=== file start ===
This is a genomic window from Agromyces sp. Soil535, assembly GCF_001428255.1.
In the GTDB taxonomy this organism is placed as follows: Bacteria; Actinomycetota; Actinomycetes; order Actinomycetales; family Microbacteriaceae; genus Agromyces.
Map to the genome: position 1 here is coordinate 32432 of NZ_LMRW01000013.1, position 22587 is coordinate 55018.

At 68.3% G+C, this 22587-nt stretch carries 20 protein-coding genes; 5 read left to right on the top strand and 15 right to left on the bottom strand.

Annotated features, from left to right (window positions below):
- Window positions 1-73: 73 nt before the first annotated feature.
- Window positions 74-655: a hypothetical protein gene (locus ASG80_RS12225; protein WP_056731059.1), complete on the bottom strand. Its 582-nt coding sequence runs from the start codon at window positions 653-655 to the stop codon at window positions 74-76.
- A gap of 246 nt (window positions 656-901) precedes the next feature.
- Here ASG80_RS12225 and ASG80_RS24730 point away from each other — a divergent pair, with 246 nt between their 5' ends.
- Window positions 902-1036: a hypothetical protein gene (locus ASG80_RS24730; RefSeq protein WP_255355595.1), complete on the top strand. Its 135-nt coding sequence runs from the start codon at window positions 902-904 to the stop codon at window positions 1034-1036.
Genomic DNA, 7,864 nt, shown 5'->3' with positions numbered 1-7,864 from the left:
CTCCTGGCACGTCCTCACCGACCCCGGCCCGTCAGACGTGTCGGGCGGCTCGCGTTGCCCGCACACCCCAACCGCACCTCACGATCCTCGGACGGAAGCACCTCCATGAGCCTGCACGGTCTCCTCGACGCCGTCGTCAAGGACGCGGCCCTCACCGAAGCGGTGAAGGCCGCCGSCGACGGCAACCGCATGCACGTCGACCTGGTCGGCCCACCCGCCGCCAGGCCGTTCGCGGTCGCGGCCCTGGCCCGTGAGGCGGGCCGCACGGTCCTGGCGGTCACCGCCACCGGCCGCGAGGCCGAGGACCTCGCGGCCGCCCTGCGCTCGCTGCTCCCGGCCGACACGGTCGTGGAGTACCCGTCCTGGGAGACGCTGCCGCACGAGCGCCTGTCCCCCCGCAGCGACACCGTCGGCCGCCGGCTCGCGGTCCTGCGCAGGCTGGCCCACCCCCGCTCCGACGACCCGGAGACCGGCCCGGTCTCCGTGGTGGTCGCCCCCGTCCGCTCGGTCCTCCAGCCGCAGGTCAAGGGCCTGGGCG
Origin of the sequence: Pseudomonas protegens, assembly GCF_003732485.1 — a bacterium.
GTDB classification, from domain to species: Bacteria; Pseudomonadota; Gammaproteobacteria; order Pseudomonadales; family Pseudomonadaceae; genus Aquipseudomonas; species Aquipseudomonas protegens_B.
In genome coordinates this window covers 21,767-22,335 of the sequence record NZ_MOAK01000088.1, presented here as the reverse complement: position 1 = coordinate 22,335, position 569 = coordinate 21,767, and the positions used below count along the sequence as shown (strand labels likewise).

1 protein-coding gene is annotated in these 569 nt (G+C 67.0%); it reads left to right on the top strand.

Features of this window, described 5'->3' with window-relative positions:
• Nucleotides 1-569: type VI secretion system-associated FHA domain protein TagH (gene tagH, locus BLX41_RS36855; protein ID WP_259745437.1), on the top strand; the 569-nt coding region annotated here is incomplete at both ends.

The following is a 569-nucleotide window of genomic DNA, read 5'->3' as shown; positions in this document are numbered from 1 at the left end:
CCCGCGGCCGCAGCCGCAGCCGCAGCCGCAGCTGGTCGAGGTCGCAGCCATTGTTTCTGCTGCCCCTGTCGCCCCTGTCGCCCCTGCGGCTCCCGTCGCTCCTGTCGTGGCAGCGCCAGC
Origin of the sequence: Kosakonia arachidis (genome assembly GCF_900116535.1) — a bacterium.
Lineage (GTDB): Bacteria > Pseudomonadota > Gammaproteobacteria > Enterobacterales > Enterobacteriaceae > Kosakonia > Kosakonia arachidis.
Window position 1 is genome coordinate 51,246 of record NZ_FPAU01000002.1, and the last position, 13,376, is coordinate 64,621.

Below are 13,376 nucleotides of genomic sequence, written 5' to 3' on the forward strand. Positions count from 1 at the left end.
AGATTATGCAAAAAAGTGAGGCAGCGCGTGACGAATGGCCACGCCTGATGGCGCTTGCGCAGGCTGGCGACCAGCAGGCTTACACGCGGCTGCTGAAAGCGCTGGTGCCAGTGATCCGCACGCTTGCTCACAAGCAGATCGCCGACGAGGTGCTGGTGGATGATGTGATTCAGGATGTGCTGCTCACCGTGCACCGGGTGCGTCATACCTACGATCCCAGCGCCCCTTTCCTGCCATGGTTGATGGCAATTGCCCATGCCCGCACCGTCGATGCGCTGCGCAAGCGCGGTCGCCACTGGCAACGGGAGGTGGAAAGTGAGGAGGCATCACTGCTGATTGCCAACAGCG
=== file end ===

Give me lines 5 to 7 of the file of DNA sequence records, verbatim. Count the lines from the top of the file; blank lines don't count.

Annotated features, from left to right (window positions below):
- Window positions 1-73: 73 nt before the first annotated feature.
- Window positions 74-655: a hypothetical protein gene (locus ASG80_RS12225; protein WP_056731059.1), complete on the bottom strand. Its 582-nt coding sequence runs from the start codon at window positions 653-655 to the stop codon at window positions 74-76.